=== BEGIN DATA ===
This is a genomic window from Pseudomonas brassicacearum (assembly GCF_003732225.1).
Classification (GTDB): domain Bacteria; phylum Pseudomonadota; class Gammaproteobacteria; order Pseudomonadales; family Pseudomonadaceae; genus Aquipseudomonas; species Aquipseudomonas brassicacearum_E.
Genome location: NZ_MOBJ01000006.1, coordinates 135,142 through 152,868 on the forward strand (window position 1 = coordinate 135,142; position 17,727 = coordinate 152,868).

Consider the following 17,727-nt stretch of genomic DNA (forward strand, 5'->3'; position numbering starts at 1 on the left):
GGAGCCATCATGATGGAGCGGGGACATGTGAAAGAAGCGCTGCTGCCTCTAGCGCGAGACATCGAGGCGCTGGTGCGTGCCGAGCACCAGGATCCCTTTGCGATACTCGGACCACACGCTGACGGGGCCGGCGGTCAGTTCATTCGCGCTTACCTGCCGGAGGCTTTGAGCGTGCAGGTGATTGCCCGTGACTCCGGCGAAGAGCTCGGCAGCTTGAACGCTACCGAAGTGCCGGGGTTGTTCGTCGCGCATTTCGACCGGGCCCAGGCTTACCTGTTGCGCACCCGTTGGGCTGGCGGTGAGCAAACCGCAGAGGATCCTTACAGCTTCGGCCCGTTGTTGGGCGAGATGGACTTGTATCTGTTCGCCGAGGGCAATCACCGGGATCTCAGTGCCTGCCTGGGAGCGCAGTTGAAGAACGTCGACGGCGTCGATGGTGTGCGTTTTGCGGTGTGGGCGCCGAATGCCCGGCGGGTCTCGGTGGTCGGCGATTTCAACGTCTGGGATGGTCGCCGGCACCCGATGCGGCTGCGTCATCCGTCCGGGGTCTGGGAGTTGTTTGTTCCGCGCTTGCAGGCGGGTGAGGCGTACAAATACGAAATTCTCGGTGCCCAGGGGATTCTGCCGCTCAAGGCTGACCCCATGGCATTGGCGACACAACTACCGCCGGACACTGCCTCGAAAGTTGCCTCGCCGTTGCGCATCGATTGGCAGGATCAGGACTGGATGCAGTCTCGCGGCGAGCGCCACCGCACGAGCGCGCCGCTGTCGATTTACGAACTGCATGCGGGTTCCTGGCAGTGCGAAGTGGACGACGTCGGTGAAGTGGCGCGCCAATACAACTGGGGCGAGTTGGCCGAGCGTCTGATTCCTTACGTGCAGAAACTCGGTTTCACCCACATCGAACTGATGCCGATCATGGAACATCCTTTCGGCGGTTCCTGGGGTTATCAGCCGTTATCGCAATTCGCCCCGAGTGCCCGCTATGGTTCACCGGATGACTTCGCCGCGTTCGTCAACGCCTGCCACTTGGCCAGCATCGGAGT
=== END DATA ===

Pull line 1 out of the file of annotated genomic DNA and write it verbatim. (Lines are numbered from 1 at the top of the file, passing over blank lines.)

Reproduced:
This is a genomic window from Pseudomonas brassicacearum (assembly GCF_003732225.1).